Growth and wood density predict tree mortality in Amazon forests
Article first published online: 15 JAN 2008
© 2008 The Authors
Journal of Ecology
Volume 96, Issue 2, pages 281–292, March 2008
How to Cite
Chao, K.-J., Phillips, O. L., Gloor, E., Monteagudo, A., Torres-Lezama, A. and Martínez, R. V. (2008), Growth and wood density predict tree mortality in Amazon forests. Journal of Ecology, 96: 281–292. doi: 10.1111/j.1365-2745.2007.01343.x
- Issue published online: 15 JAN 2008
- Article first published online: 15 JAN 2008
- Received 22 June 2007; accepted 30 November 2007Handling Editor: Pieter Zuidema
- forest dynamics;
- logistic regression;
- relative growth rate;
- tree mortality;
- tree size;
- wood density
- 1Tree mortality is an important process in forest ecology. We explored the extent to which tropical tree death is a predictable outcome of taxon and individual level properties by means of mixed-species logistic regression, for trees ≥ 10 cm in diameter. We worked in two lowland forest regions with markedly different floristic composition and dynamic regimes – the high wood density, low-mortality northeastern (NE) Amazon (in eastern Venezuela), and the low wood density, high-mortality northwestern (NW) Amazon (in northern Peru).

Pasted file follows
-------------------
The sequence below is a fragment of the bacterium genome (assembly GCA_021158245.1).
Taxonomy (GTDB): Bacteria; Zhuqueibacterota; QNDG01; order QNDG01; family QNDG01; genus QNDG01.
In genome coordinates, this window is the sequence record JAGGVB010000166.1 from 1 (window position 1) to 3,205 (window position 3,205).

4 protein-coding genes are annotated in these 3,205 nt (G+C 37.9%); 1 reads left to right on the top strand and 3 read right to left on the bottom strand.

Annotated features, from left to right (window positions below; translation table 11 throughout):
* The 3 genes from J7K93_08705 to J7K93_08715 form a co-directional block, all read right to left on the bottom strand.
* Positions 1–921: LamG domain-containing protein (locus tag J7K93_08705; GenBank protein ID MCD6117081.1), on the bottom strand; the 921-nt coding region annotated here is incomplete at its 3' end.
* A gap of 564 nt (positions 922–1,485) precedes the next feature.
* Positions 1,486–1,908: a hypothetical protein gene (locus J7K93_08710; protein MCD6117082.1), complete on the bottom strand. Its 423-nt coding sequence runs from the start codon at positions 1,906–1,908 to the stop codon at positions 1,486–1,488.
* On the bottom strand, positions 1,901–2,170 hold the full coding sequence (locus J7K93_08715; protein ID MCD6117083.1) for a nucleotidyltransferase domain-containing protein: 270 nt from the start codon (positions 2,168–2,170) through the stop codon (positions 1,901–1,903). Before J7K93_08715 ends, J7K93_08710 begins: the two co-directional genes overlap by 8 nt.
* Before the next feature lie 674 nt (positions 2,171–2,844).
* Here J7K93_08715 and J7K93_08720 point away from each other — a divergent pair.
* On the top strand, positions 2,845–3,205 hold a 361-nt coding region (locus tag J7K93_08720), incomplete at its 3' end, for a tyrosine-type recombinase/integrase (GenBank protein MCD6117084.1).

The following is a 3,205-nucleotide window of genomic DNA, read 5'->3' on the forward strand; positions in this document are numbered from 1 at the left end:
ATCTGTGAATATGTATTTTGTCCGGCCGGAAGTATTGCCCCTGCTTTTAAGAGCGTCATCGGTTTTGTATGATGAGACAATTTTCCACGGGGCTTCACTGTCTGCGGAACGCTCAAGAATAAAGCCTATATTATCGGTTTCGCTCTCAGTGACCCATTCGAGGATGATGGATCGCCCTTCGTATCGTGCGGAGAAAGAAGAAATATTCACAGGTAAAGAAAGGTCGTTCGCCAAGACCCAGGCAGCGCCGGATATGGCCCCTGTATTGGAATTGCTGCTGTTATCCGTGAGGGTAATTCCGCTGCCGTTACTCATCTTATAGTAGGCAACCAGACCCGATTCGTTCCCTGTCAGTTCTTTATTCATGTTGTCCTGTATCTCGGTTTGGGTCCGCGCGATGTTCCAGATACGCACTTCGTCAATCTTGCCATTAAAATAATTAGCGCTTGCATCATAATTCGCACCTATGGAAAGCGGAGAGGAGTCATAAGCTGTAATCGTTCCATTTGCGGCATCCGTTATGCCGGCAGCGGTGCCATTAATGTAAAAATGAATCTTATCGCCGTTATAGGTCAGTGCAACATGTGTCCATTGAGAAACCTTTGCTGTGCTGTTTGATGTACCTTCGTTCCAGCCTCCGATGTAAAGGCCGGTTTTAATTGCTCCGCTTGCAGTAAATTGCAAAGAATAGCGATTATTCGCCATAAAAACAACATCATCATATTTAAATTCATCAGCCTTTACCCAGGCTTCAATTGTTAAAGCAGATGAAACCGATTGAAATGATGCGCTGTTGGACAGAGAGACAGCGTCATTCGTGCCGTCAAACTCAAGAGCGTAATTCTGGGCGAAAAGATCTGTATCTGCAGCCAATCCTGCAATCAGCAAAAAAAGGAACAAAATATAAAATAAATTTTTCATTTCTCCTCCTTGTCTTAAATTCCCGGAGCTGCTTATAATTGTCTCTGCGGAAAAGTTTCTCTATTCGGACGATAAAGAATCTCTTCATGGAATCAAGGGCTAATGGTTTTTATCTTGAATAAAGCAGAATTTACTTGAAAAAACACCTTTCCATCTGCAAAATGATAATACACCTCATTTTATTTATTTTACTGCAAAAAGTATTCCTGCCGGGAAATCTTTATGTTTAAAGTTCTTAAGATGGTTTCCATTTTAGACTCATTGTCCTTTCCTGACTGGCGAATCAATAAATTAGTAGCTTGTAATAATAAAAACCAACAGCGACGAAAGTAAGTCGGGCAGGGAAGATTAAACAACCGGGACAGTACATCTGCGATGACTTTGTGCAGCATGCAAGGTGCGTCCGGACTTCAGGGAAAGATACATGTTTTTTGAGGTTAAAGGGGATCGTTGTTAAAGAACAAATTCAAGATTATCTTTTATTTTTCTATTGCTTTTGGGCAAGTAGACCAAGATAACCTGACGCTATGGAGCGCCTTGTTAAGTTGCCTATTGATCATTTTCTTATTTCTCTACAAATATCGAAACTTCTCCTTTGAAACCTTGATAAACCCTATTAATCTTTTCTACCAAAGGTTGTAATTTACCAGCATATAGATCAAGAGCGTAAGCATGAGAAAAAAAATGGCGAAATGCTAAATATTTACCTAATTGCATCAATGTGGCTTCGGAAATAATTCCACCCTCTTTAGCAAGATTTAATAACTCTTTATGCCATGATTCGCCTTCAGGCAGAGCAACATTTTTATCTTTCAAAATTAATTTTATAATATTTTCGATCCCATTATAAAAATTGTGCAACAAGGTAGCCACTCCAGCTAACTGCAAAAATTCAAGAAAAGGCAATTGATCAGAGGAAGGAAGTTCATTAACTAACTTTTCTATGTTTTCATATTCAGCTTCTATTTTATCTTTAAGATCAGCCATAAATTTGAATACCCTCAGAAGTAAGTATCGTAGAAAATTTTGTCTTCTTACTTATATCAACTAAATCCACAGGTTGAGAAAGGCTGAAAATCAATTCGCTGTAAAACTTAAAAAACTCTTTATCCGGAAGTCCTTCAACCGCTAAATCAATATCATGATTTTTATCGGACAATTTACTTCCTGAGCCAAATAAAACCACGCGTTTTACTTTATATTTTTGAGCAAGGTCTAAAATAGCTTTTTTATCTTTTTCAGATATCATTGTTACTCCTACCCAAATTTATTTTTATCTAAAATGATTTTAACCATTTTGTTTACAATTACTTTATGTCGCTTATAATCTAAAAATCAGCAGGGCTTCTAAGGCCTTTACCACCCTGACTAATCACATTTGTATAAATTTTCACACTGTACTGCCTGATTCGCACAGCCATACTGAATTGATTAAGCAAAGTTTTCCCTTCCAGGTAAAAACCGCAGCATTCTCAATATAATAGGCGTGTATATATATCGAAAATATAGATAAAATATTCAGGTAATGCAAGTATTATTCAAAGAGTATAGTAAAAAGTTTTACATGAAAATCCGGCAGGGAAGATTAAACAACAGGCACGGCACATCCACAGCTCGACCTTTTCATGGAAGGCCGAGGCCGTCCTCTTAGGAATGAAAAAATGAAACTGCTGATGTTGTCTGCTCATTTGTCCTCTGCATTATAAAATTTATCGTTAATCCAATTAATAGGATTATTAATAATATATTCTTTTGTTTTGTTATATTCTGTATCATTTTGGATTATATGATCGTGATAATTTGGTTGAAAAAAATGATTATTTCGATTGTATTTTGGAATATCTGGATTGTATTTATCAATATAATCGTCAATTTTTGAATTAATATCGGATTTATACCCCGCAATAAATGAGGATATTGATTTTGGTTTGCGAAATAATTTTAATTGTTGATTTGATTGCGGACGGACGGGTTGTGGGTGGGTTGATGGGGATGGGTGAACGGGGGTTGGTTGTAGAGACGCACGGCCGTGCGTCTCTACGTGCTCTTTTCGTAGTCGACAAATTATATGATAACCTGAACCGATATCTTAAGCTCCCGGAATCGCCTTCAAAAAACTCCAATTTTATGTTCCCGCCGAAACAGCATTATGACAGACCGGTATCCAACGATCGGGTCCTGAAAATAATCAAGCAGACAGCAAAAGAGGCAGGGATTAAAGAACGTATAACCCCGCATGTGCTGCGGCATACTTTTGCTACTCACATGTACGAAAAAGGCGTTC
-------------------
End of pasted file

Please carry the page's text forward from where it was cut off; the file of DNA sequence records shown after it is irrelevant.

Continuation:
- 2Among those genera that are shared between regions there were no detectable regional differences in mortality rates. This suggests that floristic compositional differences are a major driver of the twofold regional contrast in stand-level mortality.
- 3In NE forests, mortality risk of individual trees is best predicted by low taxon-level wood density, slow relative growth, and large size, reflecting phylogenetically determined life-history strategy, physiological stress and senescence.
- 4In NW forests, trees with low wood density and slow relative growth are also at most risk, but probability of death is independent of tree size, indicating that senescence is unimportant in this region.
- 5Synthesis. This study shows that despite fundamental floristic and dynamic differences between the two Amazonian regions, mortality risk can be predicted with mixed-species, individual-based statistical models and that the predictors are remarkably similar, such that tree growth and wood density both play important roles.